Linda worked for many years at Automated Business Products. She loved her ABP family and could always be counted on for donuts, voodoo cold remedies, and the occasional shock treatment. She was a convert to the Church of Jesus Christ of Latter Day Saints, and spent years serving alongside her dear friend, Pat Christensen, in everything from Relief Society to the nursery. They walked and talked through life together and, as tragic as it seems, it's comforting to know that Linda's last moments were spent in a pair of tennis shoes walking next to Pat.
While we will never understand the physics behind it, Linda managed to spend all her waking hours caring for every family member, friend, and colleague in her life. Those who met her instantly gained a mother, a sister, a best friend and confidant. She was a force of nature in the lives of those she loved, as tangible as gravity, as reliable as the sunrise. She was the guiding star for each of us and, while we take comfort in the knowledge of a joyful reunion one day, we'll struggle in the meantime figuring out what to make for Sunday dinners and who's in charge of the next holiday party. 

Her twin daughters Jodi and Jill, her mother Kyoko and father Isamu preceded Linda in death. She is survived by her husband of 43 years Wes; her children Stephanie (Matt) Hamilton, Chris (Wendy) Olson, and Marisa (Dave) Smurthwaite; grandchildren Sierra, Paxton, Trevor, Tristan, Carter, Jordyn, Grayden, Noah, Sam, Oliver, and Eliot; her brother Paul, and many aunts, uncles and cousins. 

Fist-pumps for french fries

First of all, I’d like to thank everyone who reached out to us the past 48 hours to ensure we’re okay given what happened in Paris Friday night. We’re two hours away from Paris by train (four by car) but even at that we’re playing it safe. Case in point, I had considered spending a few days this next week in our Ukraine office, but decided it was better to stay home.   

Okay, this week's update...

After an emotionally and mentally exhausting day yesterday, Dave stumbles out of school and drags himself onto a nearly empty bus - hoping to slump away his 30-minute commute on the very back row. Unfortunately, in attempting to communicate where he needed to go (a necessary step for most bus rides domestic or international), he inadvertently sparks a conversation with the driver. Young, energetic, and obviously of North African descent, the driver speaks with what Dave assumes is a strong Franco-lisp, which unfortunately quickly evens the playing field of comprehension between the two.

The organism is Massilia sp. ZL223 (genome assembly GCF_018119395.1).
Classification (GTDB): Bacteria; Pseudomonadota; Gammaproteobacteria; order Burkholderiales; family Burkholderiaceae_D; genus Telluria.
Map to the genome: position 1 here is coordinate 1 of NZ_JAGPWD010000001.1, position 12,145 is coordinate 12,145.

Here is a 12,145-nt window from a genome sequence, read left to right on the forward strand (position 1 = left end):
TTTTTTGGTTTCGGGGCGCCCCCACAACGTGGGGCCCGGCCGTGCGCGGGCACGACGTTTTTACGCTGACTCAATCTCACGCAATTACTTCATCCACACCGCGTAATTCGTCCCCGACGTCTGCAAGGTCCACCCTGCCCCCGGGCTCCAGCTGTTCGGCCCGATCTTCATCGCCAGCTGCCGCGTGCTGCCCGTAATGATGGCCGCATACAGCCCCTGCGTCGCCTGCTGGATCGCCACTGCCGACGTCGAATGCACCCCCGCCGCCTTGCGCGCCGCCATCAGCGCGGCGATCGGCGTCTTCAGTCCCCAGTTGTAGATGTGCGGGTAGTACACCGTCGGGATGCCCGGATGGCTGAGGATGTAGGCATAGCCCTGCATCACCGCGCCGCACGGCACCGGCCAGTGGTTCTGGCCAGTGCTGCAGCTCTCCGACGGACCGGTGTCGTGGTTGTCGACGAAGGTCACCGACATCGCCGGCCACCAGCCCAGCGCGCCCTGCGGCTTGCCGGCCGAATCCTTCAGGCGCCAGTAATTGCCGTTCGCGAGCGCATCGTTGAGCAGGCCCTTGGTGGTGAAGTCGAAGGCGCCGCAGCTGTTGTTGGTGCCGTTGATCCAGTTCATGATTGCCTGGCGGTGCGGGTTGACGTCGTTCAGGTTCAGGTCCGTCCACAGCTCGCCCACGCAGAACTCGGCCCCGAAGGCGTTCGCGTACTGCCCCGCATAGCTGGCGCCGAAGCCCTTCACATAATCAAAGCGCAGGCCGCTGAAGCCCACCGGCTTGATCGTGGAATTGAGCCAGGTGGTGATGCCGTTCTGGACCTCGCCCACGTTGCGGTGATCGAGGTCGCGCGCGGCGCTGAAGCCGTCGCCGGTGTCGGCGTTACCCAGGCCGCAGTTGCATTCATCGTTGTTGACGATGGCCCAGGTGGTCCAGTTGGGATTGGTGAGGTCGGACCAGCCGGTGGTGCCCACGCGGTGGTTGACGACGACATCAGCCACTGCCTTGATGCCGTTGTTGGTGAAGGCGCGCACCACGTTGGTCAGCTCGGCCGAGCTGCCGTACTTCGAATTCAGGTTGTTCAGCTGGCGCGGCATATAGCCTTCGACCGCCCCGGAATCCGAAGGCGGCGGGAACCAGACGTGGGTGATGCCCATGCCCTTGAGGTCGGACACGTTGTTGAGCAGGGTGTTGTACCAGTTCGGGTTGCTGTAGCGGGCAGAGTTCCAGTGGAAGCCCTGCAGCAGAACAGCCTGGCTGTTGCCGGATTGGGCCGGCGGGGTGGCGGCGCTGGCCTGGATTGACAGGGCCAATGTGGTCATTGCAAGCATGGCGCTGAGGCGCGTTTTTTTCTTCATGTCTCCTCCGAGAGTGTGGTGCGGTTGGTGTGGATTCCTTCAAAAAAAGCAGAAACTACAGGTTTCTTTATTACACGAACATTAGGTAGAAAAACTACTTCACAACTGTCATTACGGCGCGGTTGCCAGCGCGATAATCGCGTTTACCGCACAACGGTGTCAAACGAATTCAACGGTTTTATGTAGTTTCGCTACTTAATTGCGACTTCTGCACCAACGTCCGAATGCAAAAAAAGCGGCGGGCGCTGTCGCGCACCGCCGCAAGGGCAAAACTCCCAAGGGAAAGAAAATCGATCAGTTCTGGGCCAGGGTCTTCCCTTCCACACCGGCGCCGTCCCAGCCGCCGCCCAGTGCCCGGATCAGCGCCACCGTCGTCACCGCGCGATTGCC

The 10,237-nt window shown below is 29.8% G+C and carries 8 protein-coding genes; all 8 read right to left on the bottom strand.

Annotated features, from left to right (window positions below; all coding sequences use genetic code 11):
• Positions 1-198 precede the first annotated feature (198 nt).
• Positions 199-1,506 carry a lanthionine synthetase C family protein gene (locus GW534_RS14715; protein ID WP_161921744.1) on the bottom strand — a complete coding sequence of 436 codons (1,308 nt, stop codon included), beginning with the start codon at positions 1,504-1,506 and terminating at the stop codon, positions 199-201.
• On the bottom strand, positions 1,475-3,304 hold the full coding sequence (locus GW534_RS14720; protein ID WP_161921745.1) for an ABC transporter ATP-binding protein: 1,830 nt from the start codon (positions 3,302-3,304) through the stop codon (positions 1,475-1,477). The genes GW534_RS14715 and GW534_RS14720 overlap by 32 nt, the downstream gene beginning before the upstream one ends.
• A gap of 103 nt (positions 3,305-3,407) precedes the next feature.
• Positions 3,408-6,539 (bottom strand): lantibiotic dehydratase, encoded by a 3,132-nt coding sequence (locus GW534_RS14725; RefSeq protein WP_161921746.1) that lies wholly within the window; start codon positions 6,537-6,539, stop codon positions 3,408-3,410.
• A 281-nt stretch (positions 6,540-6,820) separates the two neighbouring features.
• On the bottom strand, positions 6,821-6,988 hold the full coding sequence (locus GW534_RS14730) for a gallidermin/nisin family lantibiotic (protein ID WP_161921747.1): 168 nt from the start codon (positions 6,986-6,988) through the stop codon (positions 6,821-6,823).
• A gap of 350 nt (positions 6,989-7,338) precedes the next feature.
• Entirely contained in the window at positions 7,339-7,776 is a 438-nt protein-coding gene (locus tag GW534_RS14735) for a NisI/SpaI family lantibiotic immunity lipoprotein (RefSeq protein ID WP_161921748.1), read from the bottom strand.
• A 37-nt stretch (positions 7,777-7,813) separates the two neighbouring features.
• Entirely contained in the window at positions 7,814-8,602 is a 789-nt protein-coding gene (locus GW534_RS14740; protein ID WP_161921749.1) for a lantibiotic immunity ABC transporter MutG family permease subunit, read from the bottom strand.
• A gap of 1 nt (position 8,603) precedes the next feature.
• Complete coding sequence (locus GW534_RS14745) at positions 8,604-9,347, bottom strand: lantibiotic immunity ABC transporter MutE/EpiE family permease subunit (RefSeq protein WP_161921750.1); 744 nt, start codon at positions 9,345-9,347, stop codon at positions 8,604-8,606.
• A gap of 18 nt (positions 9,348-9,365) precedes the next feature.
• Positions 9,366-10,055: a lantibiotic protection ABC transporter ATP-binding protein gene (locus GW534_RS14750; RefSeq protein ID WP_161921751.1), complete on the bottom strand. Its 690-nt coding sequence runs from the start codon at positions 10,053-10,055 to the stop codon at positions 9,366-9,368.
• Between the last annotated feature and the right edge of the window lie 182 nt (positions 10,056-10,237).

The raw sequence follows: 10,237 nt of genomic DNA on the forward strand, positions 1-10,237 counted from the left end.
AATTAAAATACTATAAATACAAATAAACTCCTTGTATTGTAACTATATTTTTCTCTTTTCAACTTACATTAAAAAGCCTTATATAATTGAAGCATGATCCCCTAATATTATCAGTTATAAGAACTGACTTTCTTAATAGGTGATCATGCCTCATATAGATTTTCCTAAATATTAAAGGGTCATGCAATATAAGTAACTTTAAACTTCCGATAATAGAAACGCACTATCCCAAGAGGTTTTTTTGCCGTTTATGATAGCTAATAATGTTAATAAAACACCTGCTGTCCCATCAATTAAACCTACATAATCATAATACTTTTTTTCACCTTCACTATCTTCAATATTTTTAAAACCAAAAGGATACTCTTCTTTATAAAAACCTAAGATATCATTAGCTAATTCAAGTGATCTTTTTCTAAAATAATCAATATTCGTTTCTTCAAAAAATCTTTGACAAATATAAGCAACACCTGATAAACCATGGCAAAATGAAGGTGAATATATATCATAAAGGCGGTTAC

“T’es Anglaith?” (You Englith?) the driver kicks off.

“Par-done?” (Huh?) Dave immediately fumbles the ball... but recovers quickly, “Amer-ee-cain. Ça va?” (For anyone that skipped Jr. High French that means "American, how are you?")

“Thuper! Vive la Franthe!” (Super, Vive the France) at which point the driver literally does a seated touchdown dance in his impressively padded throne, taking both hands off the wheel in order to adequately pump-fist three, four... no five times (this is only slightly disconcerting to Dave given the amount of turning required on the small village back roads being traveled in the moment).

Taken slightly aback by the energy given the circumstances in Paria, Dave lamely repeats back “Oui, vive la France... surtout aujourd’hui!” (Yes, vive the France... especially today.). It’s obviously a misstep as it immediately melts the grin off the driver’s face.

In the only sombre :20 that pass between the two, the driver then clearly responds: “Non, mon ami, vive la Franthe touth leth jourth.” (Non, my friend, vive la France every day).

In the end Dave never makes it to the back row, preferring to stand upfront next to Isam (the name of his new friend - derived from the Quran meaning, not surprisingly, “connection” or “bond”). The remaining 27 minutes sees at least two more pump-fist sessions, the most enthusiastic coming when Dave admits to Isam that French food was indeed better its American counter(top)parts.

On a day when the world seemed busy pitting Muslim fundamentalists against the human race, Dave walks off that bus grateful that Isam obviously didn’t associate himself or his faith with any part of the horrendous acts of the night previous. Nor was he busy passing judgement on those that had committed themselves and their lives to what seemed like absolute madness. Instead, he decided to do a little ditty just knowing his french fries are the best in the world.